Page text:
My vim configuration
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My personal VIM-config

This is my personal configuration for everybodies favorite editor VIM.
I use it mainly for ruby development.

This config should be gVIM (Windows) compatible.
Place all files in your user-directory and rename .vimrc to _vimrc and .vim to vimfiles.

My configuration is based on duwanis work.

Clone this repository to your HD and don't forget to git submodule init && git submodule update to make it work.
Call relink_dotfiles_to_home to link .vim and .vimrc to your home directory.

Added non-plugin features

  • my own "mvim" script (extras/mvim) that makes all passed cmdargs available to vim ($VIM_CMDARGS) This is used to enable you to call "mvim -d" with two directories (normally only two files). If you call "mvim -d" with two directories, the DirDiff Plugin will automatically be called to diff the directories.
  • A modified version of the railscasts theme as default theme
  • My favorite font Inconsolata-dz in extras
  • update_all_submodules_to_head script that updates all submodules and creates a commit for those updates
  • home/extras/macvim_with_current_ruby.patch patches the homebrew formula for macvim to integrate the active ruby and python in MacVIM.
    Apply via patch -p0 /usr/local/Library/Formula/macvim.rb home/extras/macvim_with_current_ruby.patch then reinstall macvim with homebrew

Assorted scripts:

  • add_text_if_missing.vim:
    Adds a function to add a line (eg. UTF-8 encoding for ruby < 2.0) to the top of a file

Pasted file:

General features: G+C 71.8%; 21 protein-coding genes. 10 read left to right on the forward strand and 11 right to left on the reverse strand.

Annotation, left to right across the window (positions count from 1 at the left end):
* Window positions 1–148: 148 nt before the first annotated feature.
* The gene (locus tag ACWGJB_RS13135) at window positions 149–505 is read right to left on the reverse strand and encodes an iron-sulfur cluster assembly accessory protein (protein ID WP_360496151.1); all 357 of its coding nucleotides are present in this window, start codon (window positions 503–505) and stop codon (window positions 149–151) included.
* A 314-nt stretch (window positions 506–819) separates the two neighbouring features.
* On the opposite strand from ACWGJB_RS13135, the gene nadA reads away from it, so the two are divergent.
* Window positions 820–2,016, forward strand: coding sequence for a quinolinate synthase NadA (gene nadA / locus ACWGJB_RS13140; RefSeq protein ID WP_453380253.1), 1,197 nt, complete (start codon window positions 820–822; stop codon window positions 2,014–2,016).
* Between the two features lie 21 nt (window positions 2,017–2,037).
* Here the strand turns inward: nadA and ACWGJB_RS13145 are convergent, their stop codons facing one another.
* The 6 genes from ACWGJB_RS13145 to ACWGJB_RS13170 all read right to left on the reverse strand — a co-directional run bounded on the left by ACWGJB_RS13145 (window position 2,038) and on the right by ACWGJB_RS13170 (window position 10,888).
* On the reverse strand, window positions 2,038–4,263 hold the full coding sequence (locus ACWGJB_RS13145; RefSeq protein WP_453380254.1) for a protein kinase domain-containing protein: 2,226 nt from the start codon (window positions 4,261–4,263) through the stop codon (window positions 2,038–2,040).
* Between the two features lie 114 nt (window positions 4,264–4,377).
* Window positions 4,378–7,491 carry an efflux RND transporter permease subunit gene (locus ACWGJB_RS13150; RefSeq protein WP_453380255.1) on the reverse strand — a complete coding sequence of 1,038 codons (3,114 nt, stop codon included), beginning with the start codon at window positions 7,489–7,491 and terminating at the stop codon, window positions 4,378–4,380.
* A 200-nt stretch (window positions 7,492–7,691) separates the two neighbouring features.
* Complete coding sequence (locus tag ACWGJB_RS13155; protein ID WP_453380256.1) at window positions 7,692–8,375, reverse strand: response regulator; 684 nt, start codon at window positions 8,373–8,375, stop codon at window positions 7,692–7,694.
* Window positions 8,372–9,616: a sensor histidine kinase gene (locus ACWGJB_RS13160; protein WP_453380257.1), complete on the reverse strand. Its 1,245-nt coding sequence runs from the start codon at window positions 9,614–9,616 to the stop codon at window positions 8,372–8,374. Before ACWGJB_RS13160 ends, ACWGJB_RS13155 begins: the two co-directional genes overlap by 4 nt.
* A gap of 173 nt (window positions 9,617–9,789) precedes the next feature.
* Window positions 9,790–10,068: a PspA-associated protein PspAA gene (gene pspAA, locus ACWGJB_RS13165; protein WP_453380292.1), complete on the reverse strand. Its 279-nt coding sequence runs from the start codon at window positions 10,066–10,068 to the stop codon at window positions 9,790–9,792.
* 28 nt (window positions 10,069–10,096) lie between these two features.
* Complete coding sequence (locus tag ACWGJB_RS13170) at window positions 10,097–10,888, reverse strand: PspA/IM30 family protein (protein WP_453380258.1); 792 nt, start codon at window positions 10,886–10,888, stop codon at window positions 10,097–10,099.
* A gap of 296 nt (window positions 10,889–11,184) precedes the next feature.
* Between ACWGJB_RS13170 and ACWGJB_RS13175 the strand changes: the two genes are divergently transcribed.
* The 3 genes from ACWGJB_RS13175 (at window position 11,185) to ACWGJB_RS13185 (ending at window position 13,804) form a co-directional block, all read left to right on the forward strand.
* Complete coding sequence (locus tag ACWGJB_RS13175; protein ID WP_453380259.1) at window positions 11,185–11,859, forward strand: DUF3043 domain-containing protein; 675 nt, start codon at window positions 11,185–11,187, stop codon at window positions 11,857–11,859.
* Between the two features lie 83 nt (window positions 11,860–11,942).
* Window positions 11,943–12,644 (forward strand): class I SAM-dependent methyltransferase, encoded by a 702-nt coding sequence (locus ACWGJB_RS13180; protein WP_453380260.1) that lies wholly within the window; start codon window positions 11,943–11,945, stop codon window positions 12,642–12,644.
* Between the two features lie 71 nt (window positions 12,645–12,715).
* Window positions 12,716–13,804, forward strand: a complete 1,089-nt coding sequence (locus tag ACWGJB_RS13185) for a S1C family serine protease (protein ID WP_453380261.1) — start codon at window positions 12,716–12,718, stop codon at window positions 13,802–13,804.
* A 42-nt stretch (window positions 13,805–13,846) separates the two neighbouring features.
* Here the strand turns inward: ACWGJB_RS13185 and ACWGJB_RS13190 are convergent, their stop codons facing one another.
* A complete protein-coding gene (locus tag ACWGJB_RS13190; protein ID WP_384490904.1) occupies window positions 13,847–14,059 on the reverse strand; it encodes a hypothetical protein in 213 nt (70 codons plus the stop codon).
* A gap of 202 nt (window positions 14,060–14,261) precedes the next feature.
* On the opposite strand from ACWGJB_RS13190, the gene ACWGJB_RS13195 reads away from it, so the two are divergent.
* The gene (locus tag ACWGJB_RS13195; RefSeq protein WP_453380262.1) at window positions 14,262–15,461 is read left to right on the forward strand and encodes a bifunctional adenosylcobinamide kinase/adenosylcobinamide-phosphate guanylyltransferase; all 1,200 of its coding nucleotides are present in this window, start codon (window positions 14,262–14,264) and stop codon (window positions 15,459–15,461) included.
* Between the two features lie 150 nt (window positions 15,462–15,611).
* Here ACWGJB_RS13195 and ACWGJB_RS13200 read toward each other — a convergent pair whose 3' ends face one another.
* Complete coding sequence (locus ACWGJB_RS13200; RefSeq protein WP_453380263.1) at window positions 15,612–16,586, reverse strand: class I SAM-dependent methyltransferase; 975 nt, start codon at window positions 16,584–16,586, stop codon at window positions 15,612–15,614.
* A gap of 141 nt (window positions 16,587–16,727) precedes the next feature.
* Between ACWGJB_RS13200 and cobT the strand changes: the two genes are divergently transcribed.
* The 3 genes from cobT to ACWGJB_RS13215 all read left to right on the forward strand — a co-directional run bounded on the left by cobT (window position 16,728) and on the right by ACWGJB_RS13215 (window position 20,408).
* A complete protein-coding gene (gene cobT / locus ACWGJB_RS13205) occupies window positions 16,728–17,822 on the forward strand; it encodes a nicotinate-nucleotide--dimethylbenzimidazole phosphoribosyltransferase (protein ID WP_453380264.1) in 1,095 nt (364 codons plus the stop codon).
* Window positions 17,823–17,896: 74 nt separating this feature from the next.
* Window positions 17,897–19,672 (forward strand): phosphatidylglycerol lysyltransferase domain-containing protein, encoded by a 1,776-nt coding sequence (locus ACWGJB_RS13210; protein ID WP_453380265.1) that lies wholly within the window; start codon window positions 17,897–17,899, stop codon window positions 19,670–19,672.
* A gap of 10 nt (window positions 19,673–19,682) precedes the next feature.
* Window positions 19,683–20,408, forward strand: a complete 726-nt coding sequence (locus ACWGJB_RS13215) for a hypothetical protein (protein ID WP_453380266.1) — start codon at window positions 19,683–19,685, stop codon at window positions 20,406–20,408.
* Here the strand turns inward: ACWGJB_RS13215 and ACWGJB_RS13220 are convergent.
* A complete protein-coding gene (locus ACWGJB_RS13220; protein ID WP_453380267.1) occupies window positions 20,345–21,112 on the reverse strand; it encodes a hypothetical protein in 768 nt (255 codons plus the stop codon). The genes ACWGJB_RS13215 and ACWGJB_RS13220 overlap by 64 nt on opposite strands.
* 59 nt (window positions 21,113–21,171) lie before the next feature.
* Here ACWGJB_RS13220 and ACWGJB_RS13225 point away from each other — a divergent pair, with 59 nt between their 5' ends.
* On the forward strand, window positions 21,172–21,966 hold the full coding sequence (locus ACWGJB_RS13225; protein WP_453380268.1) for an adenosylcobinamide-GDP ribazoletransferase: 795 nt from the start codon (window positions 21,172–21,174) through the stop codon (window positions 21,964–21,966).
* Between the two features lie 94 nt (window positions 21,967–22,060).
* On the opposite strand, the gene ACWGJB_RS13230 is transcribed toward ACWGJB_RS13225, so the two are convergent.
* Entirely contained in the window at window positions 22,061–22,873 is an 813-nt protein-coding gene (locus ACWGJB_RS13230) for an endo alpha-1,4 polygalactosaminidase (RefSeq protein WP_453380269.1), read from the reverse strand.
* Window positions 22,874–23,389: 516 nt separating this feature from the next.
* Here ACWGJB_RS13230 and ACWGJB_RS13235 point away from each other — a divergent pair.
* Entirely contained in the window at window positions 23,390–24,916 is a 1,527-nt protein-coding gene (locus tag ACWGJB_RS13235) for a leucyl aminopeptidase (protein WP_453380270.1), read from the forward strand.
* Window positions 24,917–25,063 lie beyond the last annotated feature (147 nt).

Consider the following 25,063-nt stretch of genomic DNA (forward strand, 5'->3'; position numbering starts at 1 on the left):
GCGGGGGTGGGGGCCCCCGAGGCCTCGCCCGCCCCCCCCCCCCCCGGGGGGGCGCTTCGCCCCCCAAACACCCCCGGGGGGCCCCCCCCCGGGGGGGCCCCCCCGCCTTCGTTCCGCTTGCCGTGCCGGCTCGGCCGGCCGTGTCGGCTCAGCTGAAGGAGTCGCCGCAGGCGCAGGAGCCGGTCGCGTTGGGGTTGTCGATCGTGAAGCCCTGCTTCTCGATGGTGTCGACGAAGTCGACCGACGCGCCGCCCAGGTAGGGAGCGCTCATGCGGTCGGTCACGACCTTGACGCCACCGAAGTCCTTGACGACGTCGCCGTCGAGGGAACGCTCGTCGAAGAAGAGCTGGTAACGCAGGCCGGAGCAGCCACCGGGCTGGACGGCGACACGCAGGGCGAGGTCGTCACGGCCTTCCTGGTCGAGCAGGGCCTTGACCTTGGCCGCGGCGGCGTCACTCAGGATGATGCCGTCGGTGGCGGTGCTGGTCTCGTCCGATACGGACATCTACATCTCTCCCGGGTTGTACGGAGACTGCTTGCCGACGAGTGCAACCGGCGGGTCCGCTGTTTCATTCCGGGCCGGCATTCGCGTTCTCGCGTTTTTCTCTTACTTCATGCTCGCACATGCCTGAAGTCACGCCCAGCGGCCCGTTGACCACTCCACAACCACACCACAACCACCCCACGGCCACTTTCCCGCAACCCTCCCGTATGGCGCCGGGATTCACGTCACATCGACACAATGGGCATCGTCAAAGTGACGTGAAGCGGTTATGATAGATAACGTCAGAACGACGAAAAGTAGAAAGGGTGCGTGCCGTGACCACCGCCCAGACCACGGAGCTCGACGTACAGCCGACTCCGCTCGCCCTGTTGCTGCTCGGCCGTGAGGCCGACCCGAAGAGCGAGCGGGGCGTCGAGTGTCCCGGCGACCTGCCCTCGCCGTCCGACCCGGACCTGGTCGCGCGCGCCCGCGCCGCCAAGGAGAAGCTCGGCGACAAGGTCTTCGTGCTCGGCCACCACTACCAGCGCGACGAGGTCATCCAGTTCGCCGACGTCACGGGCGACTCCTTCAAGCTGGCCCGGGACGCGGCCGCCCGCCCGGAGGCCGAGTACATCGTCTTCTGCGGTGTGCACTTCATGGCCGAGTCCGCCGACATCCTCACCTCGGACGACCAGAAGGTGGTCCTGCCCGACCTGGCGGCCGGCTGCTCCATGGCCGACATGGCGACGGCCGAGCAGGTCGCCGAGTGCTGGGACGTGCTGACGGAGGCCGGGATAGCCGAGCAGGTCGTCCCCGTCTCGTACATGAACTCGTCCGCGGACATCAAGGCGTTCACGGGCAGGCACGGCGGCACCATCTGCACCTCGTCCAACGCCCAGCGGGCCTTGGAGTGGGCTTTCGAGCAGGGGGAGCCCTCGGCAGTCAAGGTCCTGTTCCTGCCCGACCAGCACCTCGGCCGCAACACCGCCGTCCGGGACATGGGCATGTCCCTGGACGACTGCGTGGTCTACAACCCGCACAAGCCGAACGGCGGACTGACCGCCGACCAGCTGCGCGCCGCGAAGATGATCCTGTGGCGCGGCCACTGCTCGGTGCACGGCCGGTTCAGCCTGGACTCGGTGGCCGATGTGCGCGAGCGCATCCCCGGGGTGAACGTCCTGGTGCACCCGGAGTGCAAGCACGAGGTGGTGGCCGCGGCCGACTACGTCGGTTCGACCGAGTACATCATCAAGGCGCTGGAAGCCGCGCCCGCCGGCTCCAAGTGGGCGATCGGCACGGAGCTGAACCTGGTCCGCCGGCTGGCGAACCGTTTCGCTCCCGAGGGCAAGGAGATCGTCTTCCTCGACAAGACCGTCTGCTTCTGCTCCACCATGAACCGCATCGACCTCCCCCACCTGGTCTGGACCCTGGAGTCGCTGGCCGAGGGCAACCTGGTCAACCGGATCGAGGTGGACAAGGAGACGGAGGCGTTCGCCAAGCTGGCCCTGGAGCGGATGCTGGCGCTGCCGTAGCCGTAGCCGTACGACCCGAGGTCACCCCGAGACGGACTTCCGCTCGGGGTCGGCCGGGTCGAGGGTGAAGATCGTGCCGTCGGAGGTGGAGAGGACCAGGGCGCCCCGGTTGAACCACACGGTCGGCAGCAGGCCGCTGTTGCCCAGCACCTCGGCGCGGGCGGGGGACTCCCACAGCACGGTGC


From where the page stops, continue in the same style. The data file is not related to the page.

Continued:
• bracket-textobject.vim:
    Adds id and af textobjects that match surrounding brackets.

  • copy_matches.vim:
    Copy the search matches to the clipboard (source) with :CopyMatches

  • move-lines.vim:
    Moves visually selected lines up/down

  • pretty_print_xml.vim:
    Pretty print (format) an XML file with :Pretty

  • presentationmode.vim:
    Enter :Presentationmode with larger font, "fullscreen" and <ctrl-shift-up> and <ctrl-shift-down> to scale the fontsize manually

  • refactor_rename.vim:
    rr[MOTION]: Rename the text defined by MOTION in current scope. Currently knows the ruby filetype (see script file to define others).

  • replace_with_register.vim:
    <Leader>e[MOTION]: Replaces the MOTION text with the last yanked/deleted text

  • ruby_19hash_syntax.vim:
    :Rkey converts old 1.8 hash syntax to new 1.9 syntax

  • ruby_class_initialize.vim:
    :Rcls initializes the module/class structure of a previously saved file

  • ruby_local_gemfile.vim:
    :Gp in a Gemfile line ("gem 'somegem'") adds a local path (:path => "../somegem") to the Gemfile

  • ruby_method_visibility.vim:
    Enter :Vis and this script shows you the method visibilities (private/public/protected) in the gutter

  • ruby_rails_locale_lookup.vim:
    Rails Locale lookup via :Loc (try inside t("content.of.some.yaml.file"))

  • ruby_spec_textobject.vim:
    A modified version of this ruby textobject plugin which detects rspec syntax as block delimiters.
    Adds the ar and ir text-objects to VIM so you can for example delete a complete method (with the cursor somewhere in it) via dir (deletes without def .. .end) or dar (deletes incl. def .. .end).

  • ruby_unshouldify_rspec.vim:
    Use :Unshouldify to remove 'should' from an open rspec files

  • run_current_rspec_test_via_pipe.vim:
    Press <Leader>r on a rspec describe/context/it and it will be executed in a named pipe (tmp/rspec-test-pipe).
    Press <Leader>r outside of an rspec file and the last run spec will be re-executed
    Create pipe like this:
    mkdir -p tmp && if [ ! -p tmp/rspec-test-pipe ]; then mkfifo tmp/rspec-test-pipe; fi && echo "Now listening to tmp/rspec-test-pipe" && while true; do sh -c "$(cat tmp/rspec-test-pipe)"; done'



The revelation when it comes to file-finding. Alternative to fuzzyfinder and Command-T. Far superior to those two in my opinion. Use ,m to open the finder in file-mode. If you add files to your project run :ClearCtrlPCache (or press <f5> when ctrl-p is open) so the plugin can find those new files.


Adds faster python based matcher s to ctrl-p